when we get all three branches, we need to expend some political capital on a hit:

*impeach Scalia. Never been done? So what, the last six years have been an object lesson in the art of the possible. I'm sure there's plenty of conflict of interest stuff if someone dug through his garbage.

by KevStar 2006-10-25 07:56AM | 0 recs
Re: A reform agenda for 2007

"If Democrats become the "party of reform" it'll be based on achievements AND fresh ideas [with teeth]."

YES...I'd like to see the netroots make this a primary focus of our efforts to influence the the Democratic party, which will hopefully soon control at least one house of Congress.  It will require a relentless and multi-pronged effort to  begin to really clean the cesspool that is Washington.  But the time seems ripe for something real, and the netroots can help keep the process honest, on track, and open.  It's time to address the fundamentals, while the wind is at our back.

by mitchipd 2006-10-25 08:04AM | 0 recs
Hoyer to channel Delay

Go to Washington Monthly and read good article on Hoyer as next majority leader.

Bottom line: Hoyer will not support political systemic reform because the political machine not only created him it is source of his power.  

Sad commentary on dems as change agents.  Expect more of the same.

by aiko 2006-10-25 08:08AM | 0 recs
who do you like?

You think Hoyer is bad...Murtha is basically a GOPer on all progressive issues save the war. I don't think opposing the war - even though what Murtha did was powerful and I respect it - is enough in his case to qualify him for leadership.  
And speaking of, check out this great new DNC ad:
http://www.youtube.com/watch?v=6Jq0j80UB _c

by jesusquintana 2006-10-25 08:46AM | 0 recs
Re: who do you like?

Apparently Rahm Emmanuel is also taking a look at Majority Leader.  Hoyer, Murtha, and Emmanuel...wow, the choices.

by Skaje 2006-10-25 09:29AM | 0 recs
Re: who do you like?

Oy.

by bruorton 2006-10-25 10:54AM | 0 recs
Re: who do you like?

Not Pelosi
Not Hoyer
Not Emmanuael

ummm that leaves Murtha.  I like him because he is different. He exudes authority.

I would like to see a floor fight in January for House Speaker and Majority Leader that includes all the newly elected Fighting Dems....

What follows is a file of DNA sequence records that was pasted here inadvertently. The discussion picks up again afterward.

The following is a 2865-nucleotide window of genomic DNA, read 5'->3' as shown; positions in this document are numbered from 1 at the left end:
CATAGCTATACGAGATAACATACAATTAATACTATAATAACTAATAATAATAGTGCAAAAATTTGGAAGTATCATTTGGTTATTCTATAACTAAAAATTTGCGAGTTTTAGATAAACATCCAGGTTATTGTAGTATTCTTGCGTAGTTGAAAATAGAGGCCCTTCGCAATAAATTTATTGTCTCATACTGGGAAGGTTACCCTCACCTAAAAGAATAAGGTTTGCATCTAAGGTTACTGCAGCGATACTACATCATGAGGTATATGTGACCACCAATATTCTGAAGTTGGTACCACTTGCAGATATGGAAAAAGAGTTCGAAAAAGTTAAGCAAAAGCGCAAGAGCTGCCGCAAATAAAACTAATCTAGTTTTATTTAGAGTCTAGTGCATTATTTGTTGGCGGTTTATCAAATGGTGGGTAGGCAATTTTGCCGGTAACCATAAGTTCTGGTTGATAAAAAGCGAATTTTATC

We need to throw out the old ones and bring in a leader or two who wants real reform in government and in government programs.

Not Pelosi
Not Hoyer
Not Emmanuael

by aiko 2006-10-25 10:31AM | 0 recs
Re: Hoyer to channel Delay

Hoyer has got at least one score to settle with Pelosi: his defeat for the Minority Whip job in 2001.

But beyond that, I suspect that there is quite a knot of Dem reps who would sympathize with his position on fundraising - and would be prepared to back up their sympathy with action if Pelosi presses ahead with a radical program on ethics as suggested in the main post.

(I wrote about the Monthly piece on Stoyer last week) - and on Blue Dogs feeling their oats over the Harman/Hastings imbroglio yesterday.)

The half-hearted and uncoordinated way the issue has been pressed by the Dems this year (talking tough and carrying a matchstick) might suggest the usual Dem lack of planning and follow-through. Or, alternatively, that Hoyerists persuaded the Lioness that they could cut up rough if she didn't soft-pedal.

Of course, nothing will pass even the House that would actually be effective - so there's no danger of Hoyer's K Street Project Reloaded being much harmed.

Even so, a reasonably radical ethics bill would be a sort of grumbling appendix to put (I'd say) more than a few Dem reps in a mood for valuing turf preservation over party spirit.

(If only 90 Dem reps have signed up as in favor of a Clean Elections scheme for Congressional elections - which I'd say should be a virtual motherhood and apple pie for Dems of all hues - that suggests a lot of fertile ground for Hoyer to hoe.)

[While I'm on - that AP piece on Pelosi is not without its groanmaking moments:

A grandmother five times over, Pelosi pops chocolates, shuns coffee and flashes her wit. Asked what offices should would occupy if in the Capitol if she becomes speaker, she laughed. "I'll have any suite I want."

She would, too.


Flashes her wit? So AP hacks do have senses of humor!]

by skeptic06 2006-10-25 09:14AM | 0 recs
Common Cause

Compares some of the ethics reform packages here:

http://www.commoncause.org/atf/cf/%7BFB3 C17E2-CDD1-4DF6-92BE-BD4429893665%7D/LOB BYING_ETHICS_COMPARISON.PDF

Seems that Pelosi's proposed one was the best of the lot, at the time that was published.

by Drew 2006-10-25 11:11AM | 0 recs